Take this advice | Rhetoric & Reason | San Luis Obispo
First, some history.
In 2010, when Paul Teixeira ascended to Katcho Achadjian’s old seat on the San Luis Obispo County Board of Supervisors, he was beholden to the development interests that had installed Katcho there and kept him in place for many years. So it was not hard to guess what was behind Supervisor Teixeira’s sudden “streamlining” impulse to dissolve the elected South County Advisory Council in his district and replace it with a body whose members would be hand-picked by the supervisor.
The South County Advisory Council (SCAC) had an annoying reputation for insisting on following the county’s general plan when it came to proposed development projects. Teixeira sent the SCAC a your-services-will-no-longer-be-required letter and slipped a resolution onto the supervisors’ consent agenda for noncontroversial items to be passed without discussion. It was a resolution giving the supervisor the power to create his own pet advisory council. As SCAC Chair Dan Woodson mused on Dave Congalton’s radio show at the time, “If he has appointed council members, they’re going to go along with what he wants to do.”
But it wasn’t to be. The Sierra Club joined with virtually every advisory council in the county in informing Supervisor Teixeira that it was citizens, not supervisors, who had the authority to establish an advisory council, and any proposal to change that rule would require vigorous public input.
Facing a cascade of such correspondence and the promise of hours of public testimony delivering more of the same, Supervisor Teixeira withdrew his proposal from the agenda. After that meeting, exultant advisory council members from all over the county compared notes, exchanged phone numbers, and agreed it would be a good idea to keep in touch.
I told you that story to tell you this one. For the last 15 years, my chapter of the Sierra Club has been advocating for community choice energy in San Luis Obispo County. We were co-convenors of a three-day energy town hall at the SLO Vets Hall, where attendees ranked community choice as far and away the topic of greatest interest. We underwrote travel costs for the technical director of Sonoma County’s climate action plan, the blueprint for the most ambitious community choice program in the country, and scheduled several days of meetings between him and city managers, county planners, and elected officials. We fought for and won the inclusion of policy language in both the county’s climate action plan and general plan update mandating the evaluation of community choice energy.
Throughout that time, we were clear on why we did this: Because what matters is not just how much clean energy can be obtained and carbon emissions reduced, but how this is done. Replacing fossil fuels provides an opportunity to bring forward local clean energy solutions that both improve air quality and create good jobs, ensuring that all communities benefit from a fair economy. A community choice program has the potential to be the best tool for localizing clean energy generation and taking the path to a green economy with green-collar jobs that can support a family, bettering the lives of our most disadvantaged residents.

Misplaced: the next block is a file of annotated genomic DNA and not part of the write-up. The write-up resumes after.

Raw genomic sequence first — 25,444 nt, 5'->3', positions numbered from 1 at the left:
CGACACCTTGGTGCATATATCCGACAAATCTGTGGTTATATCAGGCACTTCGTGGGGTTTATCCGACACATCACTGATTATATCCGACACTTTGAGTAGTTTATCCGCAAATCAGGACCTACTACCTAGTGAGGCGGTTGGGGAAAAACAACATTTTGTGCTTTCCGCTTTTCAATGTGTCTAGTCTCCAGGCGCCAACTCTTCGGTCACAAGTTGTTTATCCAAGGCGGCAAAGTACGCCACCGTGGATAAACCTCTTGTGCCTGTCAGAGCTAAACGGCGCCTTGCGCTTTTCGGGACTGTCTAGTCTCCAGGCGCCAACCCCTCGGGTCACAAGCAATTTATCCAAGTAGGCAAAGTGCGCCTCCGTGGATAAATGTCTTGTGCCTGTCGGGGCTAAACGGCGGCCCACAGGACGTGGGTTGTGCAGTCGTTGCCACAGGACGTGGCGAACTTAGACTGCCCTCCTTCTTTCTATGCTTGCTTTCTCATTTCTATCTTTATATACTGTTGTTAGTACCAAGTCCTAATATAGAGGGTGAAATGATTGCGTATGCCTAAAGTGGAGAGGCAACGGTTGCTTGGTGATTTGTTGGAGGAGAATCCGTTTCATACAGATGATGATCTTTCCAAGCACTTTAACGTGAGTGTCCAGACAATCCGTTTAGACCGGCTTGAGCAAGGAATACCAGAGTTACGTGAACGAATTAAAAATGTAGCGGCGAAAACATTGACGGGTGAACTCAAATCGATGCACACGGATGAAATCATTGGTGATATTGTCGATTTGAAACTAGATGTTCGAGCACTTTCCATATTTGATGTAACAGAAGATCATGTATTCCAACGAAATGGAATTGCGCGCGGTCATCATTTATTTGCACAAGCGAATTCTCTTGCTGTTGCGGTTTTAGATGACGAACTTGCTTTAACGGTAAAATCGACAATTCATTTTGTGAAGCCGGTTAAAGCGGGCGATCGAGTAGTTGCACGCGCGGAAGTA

At the Feb. 16 policy board meeting of Central Coast Community Energy (3CE), executive staff tried to push through amendments to the bylaws of 3CE that would cancel the independence of the agency’s community advisory council by eliminating the ability of council members to put items on its agenda— items that very obviously included all of the above—for discussion and action. 3CE staff made clear their intention of restricting their agency’s advisory council to telling board members only the things that staff wanted them to hear.
We’d prefer to keep the “community” in Central Coast Community Energy, in keeping with the vision of the community advisory council when it was established, which is why we could not have agreed less with the tone and content of the Feb. 16 3CE policy board staff report and proposed bylaw amendments. The staff report characterized public input as “crowd-sourced proposals that lack staff analysis,” disdain dripping from that phrase like frosting from Marie Antoinette’s golden cake fork.
We pointed out to the policy board that 3CE will never get where it needs to go if it does not have a policy in place to ensure that good, green-collar jobs are part of the transition to an equitable clean energy economy. And it will never achieve that if management bars the board from getting advice they may not want to hear.
Because of a lot of testimony like that at the Feb. 16 meeting, and more at the subsequent public workshop that came out of it, 3CE staff backed off their vision of advisory council as echo chamber, for now.
They would do well to heed the cautionary tale of Supervisor Teixeira’s attempt to sideline the South County Advisory Council, and instead seek to set an example for the essential participation of citizens in energy use decisions impacting their communities and the way community-driven priorities are sought out and conveyed to a governing board.
Andrew Christie is the director of the Sierra Club’s Santa Lucia Chapter. Send a response for publication to email@example.com.